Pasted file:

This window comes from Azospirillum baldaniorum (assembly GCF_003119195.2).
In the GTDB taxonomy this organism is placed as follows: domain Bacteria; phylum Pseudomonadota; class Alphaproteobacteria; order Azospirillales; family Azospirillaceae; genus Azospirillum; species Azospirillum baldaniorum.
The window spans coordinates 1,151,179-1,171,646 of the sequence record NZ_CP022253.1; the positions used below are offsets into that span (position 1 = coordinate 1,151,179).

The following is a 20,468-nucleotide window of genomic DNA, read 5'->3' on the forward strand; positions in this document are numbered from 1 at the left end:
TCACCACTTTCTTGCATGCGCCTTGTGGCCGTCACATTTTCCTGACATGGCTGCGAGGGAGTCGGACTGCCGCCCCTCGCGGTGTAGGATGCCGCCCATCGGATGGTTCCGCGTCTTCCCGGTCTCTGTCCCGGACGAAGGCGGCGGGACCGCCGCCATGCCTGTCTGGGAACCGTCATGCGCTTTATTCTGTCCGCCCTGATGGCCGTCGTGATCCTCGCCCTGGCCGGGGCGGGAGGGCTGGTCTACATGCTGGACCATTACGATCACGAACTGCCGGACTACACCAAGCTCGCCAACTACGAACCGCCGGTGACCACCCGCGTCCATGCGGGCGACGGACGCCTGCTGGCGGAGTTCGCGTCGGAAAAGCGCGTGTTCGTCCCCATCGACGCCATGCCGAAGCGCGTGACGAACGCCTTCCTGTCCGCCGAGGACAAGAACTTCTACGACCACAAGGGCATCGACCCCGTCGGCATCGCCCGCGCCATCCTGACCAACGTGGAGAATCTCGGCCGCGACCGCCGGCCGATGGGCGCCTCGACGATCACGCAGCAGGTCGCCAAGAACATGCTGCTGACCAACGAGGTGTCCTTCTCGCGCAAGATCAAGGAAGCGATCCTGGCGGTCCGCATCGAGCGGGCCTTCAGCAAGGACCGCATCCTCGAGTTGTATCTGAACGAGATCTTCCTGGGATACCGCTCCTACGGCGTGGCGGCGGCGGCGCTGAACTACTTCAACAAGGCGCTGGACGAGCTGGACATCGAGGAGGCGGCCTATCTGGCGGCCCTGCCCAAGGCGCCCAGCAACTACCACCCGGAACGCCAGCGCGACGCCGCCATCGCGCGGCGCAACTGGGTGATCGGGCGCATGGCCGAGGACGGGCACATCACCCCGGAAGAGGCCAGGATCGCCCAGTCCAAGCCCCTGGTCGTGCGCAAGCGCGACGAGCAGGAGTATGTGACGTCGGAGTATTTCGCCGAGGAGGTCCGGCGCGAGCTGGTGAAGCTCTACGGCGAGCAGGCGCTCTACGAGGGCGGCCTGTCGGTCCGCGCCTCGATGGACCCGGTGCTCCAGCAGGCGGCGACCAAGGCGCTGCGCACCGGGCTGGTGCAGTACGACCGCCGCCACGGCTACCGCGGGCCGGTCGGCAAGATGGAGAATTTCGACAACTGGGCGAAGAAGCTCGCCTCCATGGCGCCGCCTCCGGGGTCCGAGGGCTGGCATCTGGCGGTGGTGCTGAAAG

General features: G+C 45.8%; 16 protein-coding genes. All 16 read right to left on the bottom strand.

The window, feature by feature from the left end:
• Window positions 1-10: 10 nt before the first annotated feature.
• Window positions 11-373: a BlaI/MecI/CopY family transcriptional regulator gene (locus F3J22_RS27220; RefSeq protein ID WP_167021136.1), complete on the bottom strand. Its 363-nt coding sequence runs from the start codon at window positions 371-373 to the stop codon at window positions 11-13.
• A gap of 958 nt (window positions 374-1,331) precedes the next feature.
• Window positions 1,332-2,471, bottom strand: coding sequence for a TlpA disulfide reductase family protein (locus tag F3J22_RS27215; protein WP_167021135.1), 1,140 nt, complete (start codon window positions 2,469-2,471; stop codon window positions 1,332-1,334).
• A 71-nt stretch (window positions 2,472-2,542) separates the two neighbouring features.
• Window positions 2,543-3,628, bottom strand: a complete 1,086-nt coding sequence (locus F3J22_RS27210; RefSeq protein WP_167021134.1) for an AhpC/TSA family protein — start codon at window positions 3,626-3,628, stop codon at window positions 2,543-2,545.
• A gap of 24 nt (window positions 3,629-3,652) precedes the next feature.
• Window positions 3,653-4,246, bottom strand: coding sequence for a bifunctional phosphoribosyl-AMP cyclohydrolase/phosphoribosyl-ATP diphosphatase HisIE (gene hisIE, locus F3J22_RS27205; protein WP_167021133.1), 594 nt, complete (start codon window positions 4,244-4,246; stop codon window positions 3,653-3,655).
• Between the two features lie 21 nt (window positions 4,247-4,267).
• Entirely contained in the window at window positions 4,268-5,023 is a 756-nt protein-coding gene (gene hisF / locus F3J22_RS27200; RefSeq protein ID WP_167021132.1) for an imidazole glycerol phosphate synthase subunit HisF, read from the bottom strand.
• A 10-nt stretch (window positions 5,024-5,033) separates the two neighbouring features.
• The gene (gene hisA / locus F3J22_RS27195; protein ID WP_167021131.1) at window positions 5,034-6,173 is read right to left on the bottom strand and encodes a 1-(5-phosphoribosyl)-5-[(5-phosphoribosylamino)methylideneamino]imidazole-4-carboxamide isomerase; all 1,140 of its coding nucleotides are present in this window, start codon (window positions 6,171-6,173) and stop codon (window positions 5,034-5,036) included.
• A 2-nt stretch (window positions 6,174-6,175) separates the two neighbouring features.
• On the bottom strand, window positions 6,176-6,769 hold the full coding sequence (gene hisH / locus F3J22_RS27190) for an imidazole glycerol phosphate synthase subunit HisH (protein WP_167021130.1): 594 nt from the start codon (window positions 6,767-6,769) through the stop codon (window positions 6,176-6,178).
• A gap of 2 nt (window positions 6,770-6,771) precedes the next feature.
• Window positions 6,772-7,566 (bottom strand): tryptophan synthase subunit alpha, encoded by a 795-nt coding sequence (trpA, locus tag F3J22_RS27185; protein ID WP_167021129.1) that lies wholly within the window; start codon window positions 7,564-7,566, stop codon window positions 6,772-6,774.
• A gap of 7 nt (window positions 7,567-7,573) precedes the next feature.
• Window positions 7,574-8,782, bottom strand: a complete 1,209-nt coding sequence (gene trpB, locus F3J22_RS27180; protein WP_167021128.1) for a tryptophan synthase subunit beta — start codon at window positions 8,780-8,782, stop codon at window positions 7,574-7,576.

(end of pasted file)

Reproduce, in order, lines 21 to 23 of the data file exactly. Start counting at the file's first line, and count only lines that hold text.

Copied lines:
• On the bottom strand, window positions 6,176-6,769 hold the full coding sequence (gene hisH / locus F3J22_RS27190) for an imidazole glycerol phosphate synthase subunit HisH (protein WP_167021130.1): 594 nt from the start codon (window positions 6,767-6,769) through the stop codon (window positions 6,176-6,178).
• A gap of 2 nt (window positions 6,770-6,771) precedes the next feature.
• Window positions 6,772-7,566 (bottom strand): tryptophan synthase subunit alpha, encoded by a 795-nt coding sequence (trpA, locus tag F3J22_RS27185; protein ID WP_167021129.1) that lies wholly within the window; start codon window positions 7,564-7,566, stop codon window positions 6,772-6,774.